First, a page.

Creating a Wildlife Habitat, Part III: When Critters Get Thirsty

Photo courtesy Unsplash

Photo courtesy Unsplash

Now that we’ve covered where to create wildlife habitats, what the requirements are, and looked at how to provide food for wildlife, let’s turn our attention to how to provide water. 

This is one of my favorites, because there are so many different ways to provide it, and because you can accessorize your water features!

As with the other elements, this can be naturally occurring or provided by you. Examples of natural water sources include ponds, lakes, streams, creeks, wetlands and even low places in your yard which hold water.

Man made water sources include bird baths, which come in a variety of sizes, materials and styles. Consider having more than one and varying the heights. If you want something to double as a water feature and yard art check out the beautiful glass models and metal baths with sculptures of birds. 

Another idea is to use the saucer from a terra cotta or plastic pot. You can set these on the ground, on a stump, or on a deck rail - or all three of those. Remember, some wildlife will stay close to the ground while others will drink and bathe higher up.

One thing to consider is placement. Avoid putting a water feature close to bushes where predators, like outdoor cats, can hide.

Now for the accessories! Water wigglers are battery-operated devices that agitate the water very slightly. This keeps the water fresher longer and discourages mosquitos from laying their eggs. Genius!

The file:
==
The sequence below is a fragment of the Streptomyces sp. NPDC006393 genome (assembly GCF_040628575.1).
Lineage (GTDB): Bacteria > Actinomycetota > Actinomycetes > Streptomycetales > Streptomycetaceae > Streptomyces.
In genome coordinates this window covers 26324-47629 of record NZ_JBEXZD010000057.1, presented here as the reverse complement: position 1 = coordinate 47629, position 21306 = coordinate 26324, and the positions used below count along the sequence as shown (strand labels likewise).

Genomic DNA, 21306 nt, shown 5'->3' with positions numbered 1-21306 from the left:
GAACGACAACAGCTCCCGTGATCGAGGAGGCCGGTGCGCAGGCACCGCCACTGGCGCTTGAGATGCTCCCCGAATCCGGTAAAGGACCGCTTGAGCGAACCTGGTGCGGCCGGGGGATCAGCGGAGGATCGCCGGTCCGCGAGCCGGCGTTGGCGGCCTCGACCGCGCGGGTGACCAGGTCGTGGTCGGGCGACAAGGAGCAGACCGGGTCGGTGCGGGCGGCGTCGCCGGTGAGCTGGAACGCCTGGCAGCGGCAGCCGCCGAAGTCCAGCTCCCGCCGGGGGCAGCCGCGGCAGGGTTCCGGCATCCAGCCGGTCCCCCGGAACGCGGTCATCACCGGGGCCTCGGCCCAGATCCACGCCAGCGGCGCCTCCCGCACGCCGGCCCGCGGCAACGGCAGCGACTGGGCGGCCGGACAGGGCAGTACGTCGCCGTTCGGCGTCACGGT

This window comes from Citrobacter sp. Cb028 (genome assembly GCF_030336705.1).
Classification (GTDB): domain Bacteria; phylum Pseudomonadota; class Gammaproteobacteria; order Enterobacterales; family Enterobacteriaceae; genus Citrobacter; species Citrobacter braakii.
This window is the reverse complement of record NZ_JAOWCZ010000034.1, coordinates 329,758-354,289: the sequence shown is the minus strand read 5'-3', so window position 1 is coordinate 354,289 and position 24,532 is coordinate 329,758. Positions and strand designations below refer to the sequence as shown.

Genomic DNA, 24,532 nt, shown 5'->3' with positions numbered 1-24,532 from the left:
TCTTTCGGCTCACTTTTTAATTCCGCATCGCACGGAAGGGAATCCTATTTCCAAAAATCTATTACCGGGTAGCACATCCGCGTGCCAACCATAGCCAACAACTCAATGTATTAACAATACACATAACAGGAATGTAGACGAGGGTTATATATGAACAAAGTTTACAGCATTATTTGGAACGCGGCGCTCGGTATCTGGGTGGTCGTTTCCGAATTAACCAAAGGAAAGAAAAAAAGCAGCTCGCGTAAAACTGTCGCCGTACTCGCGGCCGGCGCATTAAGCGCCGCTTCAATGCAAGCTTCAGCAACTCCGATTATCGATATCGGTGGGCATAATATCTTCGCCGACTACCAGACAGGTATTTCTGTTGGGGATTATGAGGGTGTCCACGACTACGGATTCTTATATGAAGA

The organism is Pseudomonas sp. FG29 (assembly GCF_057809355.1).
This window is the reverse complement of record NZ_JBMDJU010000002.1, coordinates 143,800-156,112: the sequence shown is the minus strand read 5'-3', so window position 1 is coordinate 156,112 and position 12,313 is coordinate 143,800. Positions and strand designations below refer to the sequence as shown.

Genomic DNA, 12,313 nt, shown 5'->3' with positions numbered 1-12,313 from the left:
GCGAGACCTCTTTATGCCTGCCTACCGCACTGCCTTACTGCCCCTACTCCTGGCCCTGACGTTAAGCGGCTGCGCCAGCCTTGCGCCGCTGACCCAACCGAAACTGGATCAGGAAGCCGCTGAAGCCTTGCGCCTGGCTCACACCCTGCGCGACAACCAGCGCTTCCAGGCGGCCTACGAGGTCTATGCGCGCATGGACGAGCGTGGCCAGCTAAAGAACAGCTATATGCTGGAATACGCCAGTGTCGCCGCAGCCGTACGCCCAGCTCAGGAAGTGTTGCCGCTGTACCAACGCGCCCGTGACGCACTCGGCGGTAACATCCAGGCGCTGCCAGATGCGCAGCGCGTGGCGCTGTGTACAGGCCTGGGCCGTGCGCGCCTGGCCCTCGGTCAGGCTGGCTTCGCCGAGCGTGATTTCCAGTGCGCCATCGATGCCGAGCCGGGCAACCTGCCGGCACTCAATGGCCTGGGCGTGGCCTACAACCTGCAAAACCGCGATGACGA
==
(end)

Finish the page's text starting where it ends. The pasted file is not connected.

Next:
Another accessory is a dripper/mister. Birds are attracted by the sound of water, so you can set this for a very slow drip or a faster one that you can use to fill the bird bath. Put water-loving plants around it to catch overflow. Or you can use the mister, which puts out a very fine spray, cooling the area around it and some birds, like hummingbirds, will flit back and forth through the mist.

A similar idea is to use quarter inch tubing and snake it up a tree. You can purchase different ends which will allow different levels of spray. You’ll need a splitter to attach to the faucet, and will attach the tubing to that. You might notice birds bathing by rubbing against the wet leaves. 

Think about adding several different water features to really ramp up your habitat!

Photo by Debbie Leblanc Foster

Photo by Debbie Leblanc Foster